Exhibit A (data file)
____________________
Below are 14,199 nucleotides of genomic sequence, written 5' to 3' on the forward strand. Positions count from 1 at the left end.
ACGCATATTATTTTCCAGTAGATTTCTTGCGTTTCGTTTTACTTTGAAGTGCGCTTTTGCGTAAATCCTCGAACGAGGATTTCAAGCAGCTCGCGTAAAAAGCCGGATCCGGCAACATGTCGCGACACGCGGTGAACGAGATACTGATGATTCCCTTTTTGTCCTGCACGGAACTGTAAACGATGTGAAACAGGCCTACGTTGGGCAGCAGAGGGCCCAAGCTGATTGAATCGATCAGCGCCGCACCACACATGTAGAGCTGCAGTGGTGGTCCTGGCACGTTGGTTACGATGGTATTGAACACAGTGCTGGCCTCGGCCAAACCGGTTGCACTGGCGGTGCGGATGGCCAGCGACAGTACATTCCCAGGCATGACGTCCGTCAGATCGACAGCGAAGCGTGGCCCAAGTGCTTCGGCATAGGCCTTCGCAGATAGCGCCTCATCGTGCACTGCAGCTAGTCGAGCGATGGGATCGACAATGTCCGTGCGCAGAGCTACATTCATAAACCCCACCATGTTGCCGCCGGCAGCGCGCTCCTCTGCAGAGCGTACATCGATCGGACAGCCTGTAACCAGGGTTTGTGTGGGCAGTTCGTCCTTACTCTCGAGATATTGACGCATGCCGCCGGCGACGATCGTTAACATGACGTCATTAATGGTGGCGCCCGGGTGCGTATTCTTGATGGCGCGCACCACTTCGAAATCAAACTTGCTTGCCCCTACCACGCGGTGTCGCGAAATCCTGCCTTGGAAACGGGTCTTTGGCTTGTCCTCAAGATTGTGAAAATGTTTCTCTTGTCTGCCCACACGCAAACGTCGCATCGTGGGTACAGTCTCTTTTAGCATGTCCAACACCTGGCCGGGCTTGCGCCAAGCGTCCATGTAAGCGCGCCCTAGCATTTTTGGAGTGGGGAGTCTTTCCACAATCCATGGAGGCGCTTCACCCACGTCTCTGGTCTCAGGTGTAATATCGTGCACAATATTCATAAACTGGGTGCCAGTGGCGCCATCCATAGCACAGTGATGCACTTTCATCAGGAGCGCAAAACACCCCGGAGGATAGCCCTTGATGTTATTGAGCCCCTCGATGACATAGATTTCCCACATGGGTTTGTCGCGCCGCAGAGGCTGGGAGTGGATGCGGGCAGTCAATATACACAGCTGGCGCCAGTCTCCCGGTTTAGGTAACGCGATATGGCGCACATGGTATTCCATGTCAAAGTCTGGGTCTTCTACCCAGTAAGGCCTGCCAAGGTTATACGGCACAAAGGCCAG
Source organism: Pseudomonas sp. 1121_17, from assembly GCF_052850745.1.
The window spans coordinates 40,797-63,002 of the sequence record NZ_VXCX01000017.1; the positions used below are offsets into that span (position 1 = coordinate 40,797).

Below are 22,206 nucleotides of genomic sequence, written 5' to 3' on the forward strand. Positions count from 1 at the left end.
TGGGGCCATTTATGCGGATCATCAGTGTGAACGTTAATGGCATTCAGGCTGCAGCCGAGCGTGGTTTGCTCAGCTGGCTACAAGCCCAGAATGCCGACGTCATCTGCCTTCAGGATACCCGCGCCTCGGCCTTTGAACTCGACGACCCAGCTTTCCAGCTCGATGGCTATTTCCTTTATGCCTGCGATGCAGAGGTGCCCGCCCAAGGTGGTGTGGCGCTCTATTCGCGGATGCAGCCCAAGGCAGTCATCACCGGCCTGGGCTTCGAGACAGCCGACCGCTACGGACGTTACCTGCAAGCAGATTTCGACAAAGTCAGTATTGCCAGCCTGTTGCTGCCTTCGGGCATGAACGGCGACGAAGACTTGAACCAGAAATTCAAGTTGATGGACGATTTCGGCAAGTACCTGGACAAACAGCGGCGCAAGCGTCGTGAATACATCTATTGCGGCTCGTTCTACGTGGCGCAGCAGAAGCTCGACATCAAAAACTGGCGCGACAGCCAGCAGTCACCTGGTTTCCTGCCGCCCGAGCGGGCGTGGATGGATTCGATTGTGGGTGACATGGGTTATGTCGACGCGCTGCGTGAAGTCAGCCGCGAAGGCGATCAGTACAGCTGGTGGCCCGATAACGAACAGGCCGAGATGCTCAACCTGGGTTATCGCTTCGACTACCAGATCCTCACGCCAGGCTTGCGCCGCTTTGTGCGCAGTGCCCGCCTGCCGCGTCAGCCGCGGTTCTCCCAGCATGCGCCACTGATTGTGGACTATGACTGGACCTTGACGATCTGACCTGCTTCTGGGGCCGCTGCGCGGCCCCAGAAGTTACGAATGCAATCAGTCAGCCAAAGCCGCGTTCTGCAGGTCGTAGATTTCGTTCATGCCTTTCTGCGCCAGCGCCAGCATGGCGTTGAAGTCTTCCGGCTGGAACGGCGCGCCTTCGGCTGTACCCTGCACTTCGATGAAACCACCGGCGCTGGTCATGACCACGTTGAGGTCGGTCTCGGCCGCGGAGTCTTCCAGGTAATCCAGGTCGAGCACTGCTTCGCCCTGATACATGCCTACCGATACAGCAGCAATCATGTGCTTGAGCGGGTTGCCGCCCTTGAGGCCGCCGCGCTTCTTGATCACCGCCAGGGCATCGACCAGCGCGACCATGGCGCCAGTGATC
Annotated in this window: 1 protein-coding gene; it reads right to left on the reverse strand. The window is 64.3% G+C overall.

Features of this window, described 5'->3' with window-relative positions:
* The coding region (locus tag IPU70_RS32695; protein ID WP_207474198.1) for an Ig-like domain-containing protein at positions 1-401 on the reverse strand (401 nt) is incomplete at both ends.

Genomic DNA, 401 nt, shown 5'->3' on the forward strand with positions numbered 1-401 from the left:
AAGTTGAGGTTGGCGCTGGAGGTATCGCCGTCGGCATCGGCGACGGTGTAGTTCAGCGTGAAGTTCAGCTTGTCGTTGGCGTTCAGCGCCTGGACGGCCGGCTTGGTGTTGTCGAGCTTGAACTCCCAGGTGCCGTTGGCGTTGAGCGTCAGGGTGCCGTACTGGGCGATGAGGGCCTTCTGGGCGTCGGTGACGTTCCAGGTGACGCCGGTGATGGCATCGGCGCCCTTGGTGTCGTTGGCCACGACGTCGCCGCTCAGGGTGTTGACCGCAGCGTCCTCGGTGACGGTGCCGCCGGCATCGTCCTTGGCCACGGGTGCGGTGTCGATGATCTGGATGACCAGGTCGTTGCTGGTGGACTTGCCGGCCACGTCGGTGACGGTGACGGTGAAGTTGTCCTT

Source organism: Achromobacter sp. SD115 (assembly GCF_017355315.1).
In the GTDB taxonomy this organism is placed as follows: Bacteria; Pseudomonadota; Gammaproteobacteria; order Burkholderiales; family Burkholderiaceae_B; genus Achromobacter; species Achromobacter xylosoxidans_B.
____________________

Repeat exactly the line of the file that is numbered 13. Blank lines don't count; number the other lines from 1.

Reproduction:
In the GTDB taxonomy this organism is placed as follows: Bacteria; Pseudomonadota; Gammaproteobacteria; order Burkholderiales; family Burkholderiaceae_B; genus Achromobacter; species Achromobacter xylosoxidans_B.